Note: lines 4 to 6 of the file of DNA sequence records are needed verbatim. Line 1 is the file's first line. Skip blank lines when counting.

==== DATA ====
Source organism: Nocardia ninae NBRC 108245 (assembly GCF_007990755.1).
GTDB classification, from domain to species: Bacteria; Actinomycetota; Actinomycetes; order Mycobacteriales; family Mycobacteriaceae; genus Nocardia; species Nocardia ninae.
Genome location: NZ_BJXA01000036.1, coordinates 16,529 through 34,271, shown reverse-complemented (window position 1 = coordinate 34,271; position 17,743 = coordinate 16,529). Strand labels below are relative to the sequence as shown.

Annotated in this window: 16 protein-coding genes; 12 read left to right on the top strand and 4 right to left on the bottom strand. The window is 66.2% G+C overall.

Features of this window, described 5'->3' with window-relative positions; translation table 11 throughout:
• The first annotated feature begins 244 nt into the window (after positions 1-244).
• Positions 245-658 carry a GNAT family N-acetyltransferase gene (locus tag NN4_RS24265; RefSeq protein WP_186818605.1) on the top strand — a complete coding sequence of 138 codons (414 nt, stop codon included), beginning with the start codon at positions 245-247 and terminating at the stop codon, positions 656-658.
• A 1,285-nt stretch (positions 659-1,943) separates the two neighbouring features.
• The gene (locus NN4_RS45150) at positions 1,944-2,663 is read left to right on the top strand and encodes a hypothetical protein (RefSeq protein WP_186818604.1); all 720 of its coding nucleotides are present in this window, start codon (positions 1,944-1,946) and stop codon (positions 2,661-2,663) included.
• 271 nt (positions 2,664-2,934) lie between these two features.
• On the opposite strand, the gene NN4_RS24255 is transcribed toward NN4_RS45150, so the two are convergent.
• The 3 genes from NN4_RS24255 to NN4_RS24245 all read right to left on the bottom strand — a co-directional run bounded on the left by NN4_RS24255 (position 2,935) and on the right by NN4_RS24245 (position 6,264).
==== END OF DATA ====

Annotated in this window: 16 protein-coding genes; 12 read left to right on the top strand and 4 right to left on the bottom strand. The window is 66.2% G+C overall.

Features of this window, described 5'->3' with window-relative positions; translation table 11 throughout:
• The first annotated feature begins 244 nt into the window (after positions 1-244).